Struggling with the decision, I called up my sister Teresa that night. She is very knowledgeable, as she is a professor of history at a prestigious university. Her academic expertise is strong, but I tend to forget about that aspect to her. To me she’ll always be my adorable sister.

“Teresa, I don’t know what to do, it’s a tough decision.”

“Yeah, it sounds like one. Did you talk to Todd [my husband]?”

“He said he will support whatever decision I make. He says we’ll figure something out with the kids if need be.”

“Well, you know what you could do. You could make a pros and cons list.”

“What is that?”

“Basically, you take a sheet of paper and draw a vertical line down the middle. That gives you two columns. On one side is the pros. This is where you list the reasons for taking the job. On the other side you list the cons. There you’ll put all the reasons for not taking the job.”

“Oh, that sounds interesting. Maybe it’ll help me to see things clearer.”

[Benjamin Franklin]“Yeah, and you could go further even. You could start to remove items that cancel each other out. You could have a process of elimination, wherein you remove the items of least importance. You could give weight to the different items in each round. Not sure if you know this, but Benjamin Franklin, the famous Founding Father, invented this method. He described it in a letter to his friend.”

“Oh wow, I never knew that.”

Teresa then went into “history professor” mode and spoke in more detail about the system that Franklin used. I went ahead and made a pros and cons list the next morning, and it helped a lot. I still hadn’t made a decision yet when I met with my brother for lunch the next day. I explained to him about the pros and cons list, and I even threw in the little trivia that I had learned, that Ben Franklin had invented the process.

“Oh, I didn’t know that,” said my brother. “That’s interesting. But actually, the same deliberation was done by a messenger a long time ago. He was sent to look for this beautiful princess. She had gone missing after an ogre stole her away in secret. This messenger took up the mission for the princess’s husband, whose name is Rama. At several points in the mission, this messenger, whose name is Hanuman, had to weigh the pros and cons to a specific action. The stakes were the highest, and he had no one helping him. So if anyone really invented the pros and cons method, it would have to be Hanuman. And in all situations, the ultimate decision always came down to whatever would please Shri Rama, who is God. God is one; He is not the property of any single group. Some may refer to Him in different terms, but it is still always the same personality. Since Hanuman was trying to please God, the Lord Himself helped him in making the right decisions.”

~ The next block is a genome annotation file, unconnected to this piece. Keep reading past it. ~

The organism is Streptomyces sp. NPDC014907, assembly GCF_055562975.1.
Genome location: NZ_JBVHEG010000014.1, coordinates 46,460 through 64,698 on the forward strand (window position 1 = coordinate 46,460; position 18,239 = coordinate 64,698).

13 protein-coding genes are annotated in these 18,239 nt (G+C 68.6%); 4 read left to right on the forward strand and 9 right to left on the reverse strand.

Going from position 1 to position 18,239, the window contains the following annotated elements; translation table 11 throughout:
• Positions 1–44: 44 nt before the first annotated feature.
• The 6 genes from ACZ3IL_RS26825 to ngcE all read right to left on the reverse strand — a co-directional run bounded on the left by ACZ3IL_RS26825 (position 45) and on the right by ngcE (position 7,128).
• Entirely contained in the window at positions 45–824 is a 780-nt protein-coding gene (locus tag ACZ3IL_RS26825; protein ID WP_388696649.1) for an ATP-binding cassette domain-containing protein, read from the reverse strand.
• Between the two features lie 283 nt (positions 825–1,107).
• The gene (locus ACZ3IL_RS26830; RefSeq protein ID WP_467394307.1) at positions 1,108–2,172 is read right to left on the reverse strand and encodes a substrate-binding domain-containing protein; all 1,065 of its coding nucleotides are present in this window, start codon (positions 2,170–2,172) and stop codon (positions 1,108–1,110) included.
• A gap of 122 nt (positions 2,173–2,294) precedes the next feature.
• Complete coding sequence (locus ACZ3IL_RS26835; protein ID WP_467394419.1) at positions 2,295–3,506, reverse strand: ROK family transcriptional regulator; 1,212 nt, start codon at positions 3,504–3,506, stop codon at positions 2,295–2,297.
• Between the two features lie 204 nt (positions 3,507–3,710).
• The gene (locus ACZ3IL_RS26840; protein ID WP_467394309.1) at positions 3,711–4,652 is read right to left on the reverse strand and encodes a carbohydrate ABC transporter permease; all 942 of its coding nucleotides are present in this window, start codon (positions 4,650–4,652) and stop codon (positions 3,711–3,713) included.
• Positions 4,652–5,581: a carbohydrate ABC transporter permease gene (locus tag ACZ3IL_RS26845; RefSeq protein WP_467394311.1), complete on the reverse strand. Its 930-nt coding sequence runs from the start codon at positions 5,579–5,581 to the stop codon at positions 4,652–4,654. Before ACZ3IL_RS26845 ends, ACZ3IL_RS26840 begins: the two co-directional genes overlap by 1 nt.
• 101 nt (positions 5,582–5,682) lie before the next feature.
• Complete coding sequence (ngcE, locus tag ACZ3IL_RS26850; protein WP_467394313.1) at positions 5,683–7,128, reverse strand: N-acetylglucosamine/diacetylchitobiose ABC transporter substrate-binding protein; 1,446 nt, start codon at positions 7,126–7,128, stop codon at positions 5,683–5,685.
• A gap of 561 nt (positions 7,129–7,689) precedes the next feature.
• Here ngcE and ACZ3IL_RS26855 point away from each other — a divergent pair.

[Shri Hanuman]My brother continued discussing the glories of Hanuman, and the talk was so blissful that after a while I completely forgot about my dilemma. I eventually chose the new job, and things did work themselves out after a while. But what I remember most from that episode was the introduction I got to Hanuman, who I try to keep in my life as much as possible now, as he is so dear to Sita and Rama.

In Closing:

When tough decision to dwell upon,

On paper make a list of pro and con.


Better way for points to see,

Then knowledgeable the decision to be.


Hanuman long ago this deliberation made,

When finding Sita, who in Ashoka grove stayed.


Proper decision since heart in the right place,

His work always to put smile on devotee’s face.

Wednesday, May 7, 2014

The One With The Lost Cool

[Krishna's lotus feet]“While contemplating the objects of the senses, a person develops attachment for them, and from such attachment lust develops, and from lust anger arises.” (Lord Krishna, Bhagavad-gita, 2.62)

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[Bhagavad-gita, 2.62]Two friends, Sarah and Sue, were having a discussion on the Bhagavad-gita. As part of their weekly meeting, they chose a specific verse to concentrate on. The verse for discussion this particular week related to attachment and how anger develops from there. Sarah had a story from her own life that she felt related to the verse very well.

It all started one day while I was cooking in the kitchen. It was a typical Saturday. My husband was in the backyard tending to his garden. This year, things were going well, as we were even eating some of the fruits he had grown. In fact, I was crushing some of the tomatoes from that garden for making sauce for pizza for dinner. My two boys were out playing tennis, as they typically did on a weekend.